Thursday, May 07, 2009

On Feminism

The rather genteel recent debate on feminism at Reflections of the Damned has left my hopes for a bloodier dispute rather empty.

So I've decided to be honest, a bit absurd, a bit ridiculous, a bit silly:

The true feminist is the type of person who would go on a holiday in Turkey with a couple of friends, and having arrived at the magnificent Hagia Sophia in Istanbul, he/she would suddenly, when there isn't the tinniest bit of expectation in the air, take out the Turkish flag and set it alight in a determined, demonstrative way, to the utter shock of his/her friends.

At the precise moment before suffering a violent death at the hands of passers-by, he/she would just as suddenly, with no less determination, triumphantly cry out to his/her friends:

'Leave me, save yourselves! Run!'

His/her unfortunate and clueless friends however, inevitably caught up in the melee, would also be ingloriously slain.

Hate me if you wish to but there, I've said it! (sigh)

Sunday, May 03, 2009

Pillaging The Past

The ongoing war in Iraq has undoubtedly caused havoc from a cultural point of view. Among the thousands of victims claimed, the country's rich historical past has also suffered major casualties.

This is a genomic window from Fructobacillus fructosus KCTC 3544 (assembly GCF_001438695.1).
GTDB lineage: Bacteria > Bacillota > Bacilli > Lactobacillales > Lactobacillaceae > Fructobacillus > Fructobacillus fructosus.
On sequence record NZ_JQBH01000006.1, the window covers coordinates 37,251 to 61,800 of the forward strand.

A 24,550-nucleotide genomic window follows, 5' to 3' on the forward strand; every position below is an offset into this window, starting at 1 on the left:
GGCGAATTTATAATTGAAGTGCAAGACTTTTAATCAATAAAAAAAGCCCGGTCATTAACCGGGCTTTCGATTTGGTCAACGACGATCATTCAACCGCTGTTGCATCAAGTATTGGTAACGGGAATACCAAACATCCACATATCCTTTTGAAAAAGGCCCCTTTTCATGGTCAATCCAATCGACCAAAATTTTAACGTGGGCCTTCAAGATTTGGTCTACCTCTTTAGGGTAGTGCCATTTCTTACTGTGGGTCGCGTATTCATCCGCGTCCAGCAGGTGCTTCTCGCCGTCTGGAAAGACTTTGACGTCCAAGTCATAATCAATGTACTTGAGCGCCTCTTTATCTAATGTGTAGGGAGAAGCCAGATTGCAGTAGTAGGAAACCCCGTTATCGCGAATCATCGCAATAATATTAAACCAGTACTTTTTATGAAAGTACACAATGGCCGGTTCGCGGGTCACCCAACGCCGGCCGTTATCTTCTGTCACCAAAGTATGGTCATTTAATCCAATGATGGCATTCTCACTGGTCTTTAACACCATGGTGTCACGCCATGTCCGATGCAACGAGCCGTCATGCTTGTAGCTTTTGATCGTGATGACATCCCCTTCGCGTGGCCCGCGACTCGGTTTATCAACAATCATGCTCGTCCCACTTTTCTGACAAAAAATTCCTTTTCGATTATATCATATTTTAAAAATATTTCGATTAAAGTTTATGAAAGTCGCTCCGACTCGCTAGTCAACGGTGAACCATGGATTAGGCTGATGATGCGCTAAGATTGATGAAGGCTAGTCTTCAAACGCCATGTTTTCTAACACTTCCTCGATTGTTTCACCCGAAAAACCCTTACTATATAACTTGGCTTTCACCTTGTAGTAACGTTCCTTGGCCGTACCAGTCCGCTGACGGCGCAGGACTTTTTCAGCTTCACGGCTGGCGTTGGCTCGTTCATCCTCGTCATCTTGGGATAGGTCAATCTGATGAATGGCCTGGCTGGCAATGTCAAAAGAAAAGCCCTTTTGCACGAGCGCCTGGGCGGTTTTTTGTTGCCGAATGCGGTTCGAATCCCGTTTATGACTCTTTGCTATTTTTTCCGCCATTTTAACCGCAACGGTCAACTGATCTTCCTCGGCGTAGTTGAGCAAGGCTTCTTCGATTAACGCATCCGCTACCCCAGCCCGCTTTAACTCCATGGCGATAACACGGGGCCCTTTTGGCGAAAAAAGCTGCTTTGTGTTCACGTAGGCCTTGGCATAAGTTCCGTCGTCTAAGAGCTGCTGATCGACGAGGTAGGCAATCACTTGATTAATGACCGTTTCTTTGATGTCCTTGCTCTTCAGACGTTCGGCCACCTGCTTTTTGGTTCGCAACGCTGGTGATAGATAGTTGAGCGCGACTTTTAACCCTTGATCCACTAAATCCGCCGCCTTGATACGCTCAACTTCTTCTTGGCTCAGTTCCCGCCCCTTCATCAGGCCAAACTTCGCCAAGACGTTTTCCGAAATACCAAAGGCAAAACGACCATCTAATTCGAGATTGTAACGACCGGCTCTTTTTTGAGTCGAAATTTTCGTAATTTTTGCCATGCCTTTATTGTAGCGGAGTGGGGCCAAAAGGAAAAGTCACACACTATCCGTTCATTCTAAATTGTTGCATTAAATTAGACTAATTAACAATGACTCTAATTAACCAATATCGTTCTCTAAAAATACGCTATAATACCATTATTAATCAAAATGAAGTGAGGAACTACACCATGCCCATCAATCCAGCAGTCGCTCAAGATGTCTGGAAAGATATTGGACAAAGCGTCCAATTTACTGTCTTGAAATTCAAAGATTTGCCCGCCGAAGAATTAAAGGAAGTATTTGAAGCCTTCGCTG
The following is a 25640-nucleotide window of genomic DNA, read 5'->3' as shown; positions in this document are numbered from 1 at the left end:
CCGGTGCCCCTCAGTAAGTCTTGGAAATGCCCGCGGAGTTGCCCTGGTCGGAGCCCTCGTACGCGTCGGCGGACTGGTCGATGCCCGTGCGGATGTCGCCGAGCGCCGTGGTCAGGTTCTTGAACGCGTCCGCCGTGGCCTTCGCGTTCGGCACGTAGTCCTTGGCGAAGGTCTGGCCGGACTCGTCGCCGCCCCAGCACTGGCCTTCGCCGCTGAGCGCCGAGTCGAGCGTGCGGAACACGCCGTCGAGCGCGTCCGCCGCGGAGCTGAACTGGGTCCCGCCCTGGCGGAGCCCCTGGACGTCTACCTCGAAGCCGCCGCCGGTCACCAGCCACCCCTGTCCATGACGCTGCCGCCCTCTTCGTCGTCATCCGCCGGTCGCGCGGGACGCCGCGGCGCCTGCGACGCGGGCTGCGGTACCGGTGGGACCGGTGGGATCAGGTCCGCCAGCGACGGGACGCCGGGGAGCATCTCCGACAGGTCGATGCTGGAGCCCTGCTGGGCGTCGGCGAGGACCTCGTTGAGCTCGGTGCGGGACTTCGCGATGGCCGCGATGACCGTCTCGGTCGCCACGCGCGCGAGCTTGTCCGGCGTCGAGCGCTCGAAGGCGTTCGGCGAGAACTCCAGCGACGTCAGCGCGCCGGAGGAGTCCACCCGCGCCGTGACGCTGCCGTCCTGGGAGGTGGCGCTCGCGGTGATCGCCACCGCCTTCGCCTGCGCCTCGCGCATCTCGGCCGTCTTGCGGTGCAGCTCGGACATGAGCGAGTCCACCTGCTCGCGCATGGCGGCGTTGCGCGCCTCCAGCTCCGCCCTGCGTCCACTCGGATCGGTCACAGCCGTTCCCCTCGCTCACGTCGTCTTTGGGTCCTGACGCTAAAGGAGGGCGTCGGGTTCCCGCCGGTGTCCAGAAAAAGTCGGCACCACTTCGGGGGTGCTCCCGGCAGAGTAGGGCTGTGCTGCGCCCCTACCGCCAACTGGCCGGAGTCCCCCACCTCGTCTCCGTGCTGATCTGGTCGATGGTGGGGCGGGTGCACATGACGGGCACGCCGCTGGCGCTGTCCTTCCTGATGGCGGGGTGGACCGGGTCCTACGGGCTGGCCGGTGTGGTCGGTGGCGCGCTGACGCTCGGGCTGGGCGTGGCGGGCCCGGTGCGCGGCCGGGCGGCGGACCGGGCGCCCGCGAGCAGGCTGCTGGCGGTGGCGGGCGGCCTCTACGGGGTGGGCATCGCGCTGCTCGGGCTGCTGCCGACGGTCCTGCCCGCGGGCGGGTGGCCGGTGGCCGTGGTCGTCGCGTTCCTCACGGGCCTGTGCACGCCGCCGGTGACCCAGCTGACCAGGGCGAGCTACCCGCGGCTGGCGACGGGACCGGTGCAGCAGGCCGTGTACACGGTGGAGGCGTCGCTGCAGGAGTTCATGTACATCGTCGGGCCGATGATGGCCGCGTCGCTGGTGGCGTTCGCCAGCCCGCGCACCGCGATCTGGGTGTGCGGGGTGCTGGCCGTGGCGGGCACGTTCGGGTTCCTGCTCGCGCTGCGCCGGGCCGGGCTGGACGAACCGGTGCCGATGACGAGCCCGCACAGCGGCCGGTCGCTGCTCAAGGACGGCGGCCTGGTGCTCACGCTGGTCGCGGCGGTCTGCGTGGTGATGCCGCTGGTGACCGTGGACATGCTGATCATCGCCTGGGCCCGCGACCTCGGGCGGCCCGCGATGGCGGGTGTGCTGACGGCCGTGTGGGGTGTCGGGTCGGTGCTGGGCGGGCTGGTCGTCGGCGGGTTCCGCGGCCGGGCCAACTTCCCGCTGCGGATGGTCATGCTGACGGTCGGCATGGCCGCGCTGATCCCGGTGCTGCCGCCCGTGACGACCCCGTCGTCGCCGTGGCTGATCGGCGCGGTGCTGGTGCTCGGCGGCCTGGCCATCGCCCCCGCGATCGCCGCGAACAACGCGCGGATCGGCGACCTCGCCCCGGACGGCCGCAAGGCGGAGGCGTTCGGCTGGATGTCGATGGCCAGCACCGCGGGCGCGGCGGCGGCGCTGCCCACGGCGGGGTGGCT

Even at the very beginning of the war in 2003, the Baghdad National Museum of Antiquites had apparently been ransacked and looted with little intervention on the part of US troops.

Though I am mostly distrustful of reports as to the destruction of Iraq's cultural heritage (American and Iraqi alike) since they may have probably been exaggerated and used as a springboard for the next vituperative attack on the Bush administration, I still somewhat feel more sorry for precisely this cultural cataclysm which seems to have gripped the country as a whole than for the human casualties on the battlefield, so to say. The latter is inevitable, but the former could have been prevented in a way.

It's yet another pitiful tale of the disgraceful sack of a major city. The situation, an anarchic mess, is perhaps comparable to the abhorrent and ridiculous nature of the Latin Empire that followed the sack of Constantinople in 1204 during the catastrophic Forth Crusade. Just like the revered, valorous but ruthless Latin crusaders, the American troops are the Christian knights in shining armour intent on occupying the holy lands of Islamic oppression in the name of liberty and democracy. In the Fourth Crusade, none but few of the crusaders actually made it to Jerusalem and the Holy Lands as originally planned. In the American Crusade of the last 6 years, the Americans did make it to Baghdad but they left their purported chivalric virtues hanging in the thin air of their alleged 'liberator' personage.

Few realise that behind the nobility and courage of the medieval knight there lurked the reality and instinct of the ferocious warrior.

Though the war has indeed claimed thousands of victims, if the cultural heritage of a country is the backbone of its very identity, has not the wide-scale plunder and destruction claimed the lives of millions to come?